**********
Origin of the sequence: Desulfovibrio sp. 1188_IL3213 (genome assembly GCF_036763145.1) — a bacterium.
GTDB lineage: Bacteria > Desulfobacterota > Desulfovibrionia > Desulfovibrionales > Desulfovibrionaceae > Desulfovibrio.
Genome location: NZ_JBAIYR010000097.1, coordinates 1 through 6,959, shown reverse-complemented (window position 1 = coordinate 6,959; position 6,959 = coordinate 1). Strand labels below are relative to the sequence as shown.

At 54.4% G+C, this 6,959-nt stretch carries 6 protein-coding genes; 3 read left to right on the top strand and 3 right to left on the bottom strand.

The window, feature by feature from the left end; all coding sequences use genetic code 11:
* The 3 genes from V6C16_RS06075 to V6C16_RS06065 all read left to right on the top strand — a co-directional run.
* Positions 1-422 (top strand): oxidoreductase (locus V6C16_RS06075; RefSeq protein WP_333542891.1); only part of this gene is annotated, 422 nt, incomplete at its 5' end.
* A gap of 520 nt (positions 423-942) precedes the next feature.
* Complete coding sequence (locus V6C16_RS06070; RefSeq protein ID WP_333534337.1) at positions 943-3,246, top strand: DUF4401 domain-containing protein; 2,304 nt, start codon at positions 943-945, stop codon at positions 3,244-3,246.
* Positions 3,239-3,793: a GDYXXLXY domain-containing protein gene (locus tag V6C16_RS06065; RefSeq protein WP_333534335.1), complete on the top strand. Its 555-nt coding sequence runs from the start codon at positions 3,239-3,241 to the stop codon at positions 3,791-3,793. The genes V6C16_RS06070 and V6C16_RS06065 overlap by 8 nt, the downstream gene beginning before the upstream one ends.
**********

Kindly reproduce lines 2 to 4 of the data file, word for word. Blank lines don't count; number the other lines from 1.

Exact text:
GTDB lineage: Bacteria > Desulfobacterota > Desulfovibrionia > Desulfovibrionales > Desulfovibrionaceae > Desulfovibrio.
Genome location: NZ_JBAIYR010000097.1, coordinates 1 through 6,959, shown reverse-complemented (window position 1 = coordinate 6,959; position 6,959 = coordinate 1). Strand labels below are relative to the sequence as shown.

At 54.4% G+C, this 6,959-nt stretch carries 6 protein-coding genes; 3 read left to right on the top strand and 3 right to left on the bottom strand.